Eagles receiver Owens apologizes for latest remarks

PHILADELPHIA -- Terrell Owens is back to causing more
trouble with his mouth than with his hands.

Owens apologized to the Philadelphia Eagles on Friday, one day
after blasting the organization for not publicly recognizing his
100th career touchdown catch two weeks ago.

"I've had an opportunity to talk with the Eagles organization
and I have learned that the team does not recognize individual
achievements," Owens said in a prepared statement. "It has been
brought to my attention that I have offended the organization and
my teammates. Therefore, I would like to apologize for any
derogatory comments toward them."

Shortly before Owens' apology, coach Andy Reid didn't rule out
suspending the All-Pro wideout following his latest comments, which
included more criticism of quarterback Donovan McNabb.

"I take care of those things in-house," Reid said. "I
obviously will address the player and those people I need to talk
to and work this thing out."

It's unlikely Owens would be suspended now that he's apologized.
However, it's still a possibility. In 2003, Tampa Bay declared
wideout Keyshawn Johnson inactive for the final six games and sent
him home because of differences with coach Jon Gruden.

Owens said in his weekly radio show on Miami's 790 AM Friday
night that he expected to play against the Washington Redskins on

"If I am, I am," Owens said of being suspended. "That would
hurt the team."

In an interview with ESPN.com on Thursday, Owens took shots at
the team and McNabb. He made his 100th career TD reception in a
victory over San Diego on Oct. 23, but the accomplishment was not
acknowledged on the video screen. An announcement was made in the
press box.

"That right there just shows you the type of class and
integrity that they claim not to be," said Owens, who became the
sixth receiver in NFL history to reach the milestone. "They claim
to be first class and the best organization. It's an embarrassment.
It just shows a lack of class they have. My publicist talked to the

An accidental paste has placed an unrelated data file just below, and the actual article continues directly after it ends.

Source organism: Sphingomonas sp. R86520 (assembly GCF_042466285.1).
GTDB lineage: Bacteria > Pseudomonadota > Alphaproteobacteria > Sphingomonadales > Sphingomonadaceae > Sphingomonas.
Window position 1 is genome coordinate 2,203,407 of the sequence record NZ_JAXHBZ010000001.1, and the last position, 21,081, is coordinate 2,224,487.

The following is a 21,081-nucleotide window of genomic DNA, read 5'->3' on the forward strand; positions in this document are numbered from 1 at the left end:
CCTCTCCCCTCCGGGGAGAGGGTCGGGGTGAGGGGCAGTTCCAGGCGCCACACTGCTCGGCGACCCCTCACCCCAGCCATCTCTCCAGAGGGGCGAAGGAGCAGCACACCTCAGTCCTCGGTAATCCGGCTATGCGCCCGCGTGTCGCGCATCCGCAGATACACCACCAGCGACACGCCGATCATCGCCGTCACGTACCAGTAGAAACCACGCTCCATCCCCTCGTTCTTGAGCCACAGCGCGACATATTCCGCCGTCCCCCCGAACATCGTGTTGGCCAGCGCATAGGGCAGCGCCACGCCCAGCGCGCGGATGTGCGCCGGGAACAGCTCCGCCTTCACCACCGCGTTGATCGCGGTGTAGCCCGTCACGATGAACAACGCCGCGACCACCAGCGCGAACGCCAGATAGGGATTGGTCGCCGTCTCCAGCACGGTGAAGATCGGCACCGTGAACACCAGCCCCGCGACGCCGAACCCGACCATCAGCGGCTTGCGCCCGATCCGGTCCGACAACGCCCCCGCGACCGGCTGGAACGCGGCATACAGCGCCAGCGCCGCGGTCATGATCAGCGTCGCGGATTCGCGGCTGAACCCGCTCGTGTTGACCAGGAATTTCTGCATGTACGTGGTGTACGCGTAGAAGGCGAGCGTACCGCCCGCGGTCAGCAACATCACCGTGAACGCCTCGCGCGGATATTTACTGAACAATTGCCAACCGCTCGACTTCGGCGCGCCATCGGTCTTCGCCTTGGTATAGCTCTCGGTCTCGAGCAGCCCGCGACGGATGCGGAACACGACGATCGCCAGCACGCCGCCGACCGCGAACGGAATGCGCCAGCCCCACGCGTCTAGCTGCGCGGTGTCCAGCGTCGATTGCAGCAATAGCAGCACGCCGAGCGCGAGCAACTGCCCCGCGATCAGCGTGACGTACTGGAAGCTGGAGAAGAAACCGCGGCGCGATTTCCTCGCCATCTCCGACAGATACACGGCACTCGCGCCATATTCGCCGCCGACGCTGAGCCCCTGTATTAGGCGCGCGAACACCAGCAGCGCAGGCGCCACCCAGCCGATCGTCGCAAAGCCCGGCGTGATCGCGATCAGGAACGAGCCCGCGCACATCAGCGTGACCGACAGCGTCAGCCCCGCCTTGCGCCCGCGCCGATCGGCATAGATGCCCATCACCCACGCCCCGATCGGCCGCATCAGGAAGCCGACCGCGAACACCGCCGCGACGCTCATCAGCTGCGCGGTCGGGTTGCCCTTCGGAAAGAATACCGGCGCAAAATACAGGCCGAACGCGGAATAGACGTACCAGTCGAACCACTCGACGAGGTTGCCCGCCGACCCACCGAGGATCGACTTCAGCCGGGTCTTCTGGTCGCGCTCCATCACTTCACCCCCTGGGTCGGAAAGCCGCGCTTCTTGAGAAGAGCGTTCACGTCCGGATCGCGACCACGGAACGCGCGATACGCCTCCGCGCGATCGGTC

head PR guy, and they made an excuse they didn't recognize that was
coming up. But that was a blatant lie. Had it been somebody else,
they probably would have popped fireworks around the stadium."

Owens also said the Eagles (4-3) would be undefeated with Green
Bay's Brett Favre at quarterback.

"A number of commentators will say he's a warrior, he's played
with injuries," Owens said of Favre. "I feel like him being
knowledgeable about the quarterback position, I feel like we'd
probably be in a better situation."

Owens said on his radio show he merely was agreeing with the
opinion of Michael Irvin, the former Dallas wideout and current
ESPN broadcaster.

"This is one I really regret," Owens said of the interview,
adding that some clips were taken out of context. "I said earlier
in the interview that we would have a better record if Donovan
wasn't injured."

Owens previously said on his weekly radio show that he'd prefer
to play with Indianapolis' Peyton Manning over McNabb or any
quarterback. Last year, Owens couldn't stop praising McNabb after
joining the Eagles following eight controversial seasons in San

But their relationship soured after Owens took a verbal swipe at
McNabb's performance in Philadelphia's loss to New England in the
Super Bowl. McNabb responded harshly and the two feuded throughout
the summer, not speaking to each other for a prolonged period.

McNabb, a five-time Pro Bowl quarterback who has led the Eagles
to four consecutive NFC championship games, has played through
several injuries this season, including a sports hernia that will
require surgery. He has thrown for 2,034 yards, 15 TDs and seven
interceptions while going through some tough stretches.

Owens has 47 catches for 763 yards and six TDs. He's been upset
with the Eagles since management refused to redo his contract just
one season into the seven-year, $48.97 million deal he signed when
he came to Philadelphia in March 2004.

A five-time Pro Bowl selection, Owens is one of the best players
at his position. With him, the Eagles were dominant last year,
going 13-1 in the regular season and winning five of those games by
21 points or more. They've struggled this season partly because
McNabb is injured, the offense is inconsistent and the defense is
playing poorly.

Owens' talent often is overshadowed by the turmoil he's caused
since he defied his doctor's advice and played against the Patriots
in the Super Bowl, catching nine passes for 122 yards just 6½ weeks
after having ankle surgery.

Owens has ranted about being underpaid, and turned a contract
issue into a personal grudge against the organization. He earned a
one-week exile from training camp after a heated dispute with Reid,
which led to a bizarre workout on his lawn in front of neighbors
and reporters.

Owens kept a low profile after returning to the team, and even
managed to mend his relationship with McNabb. He doesn't speak
regularly to local reporters, but has found ways to diss McNabb and
management in his radio show or whenever he grants an interview.

The soap-opera atmosphere Owens has created certainly has been a
distraction to the Eagles, even though players and coaches insist
they're used to it.

"You don't let it be a distraction," Reid said. "That is not
what you do. There are going to be things that happen and you don't
focus on those things. You focus on getting the football team ready
to play and you handle the other things up front the way we do

Defensive end Sam Rayburn shrugged off Owens' latest remarks.

"It's just T.O. being T.O. It's just him talking," Rayburn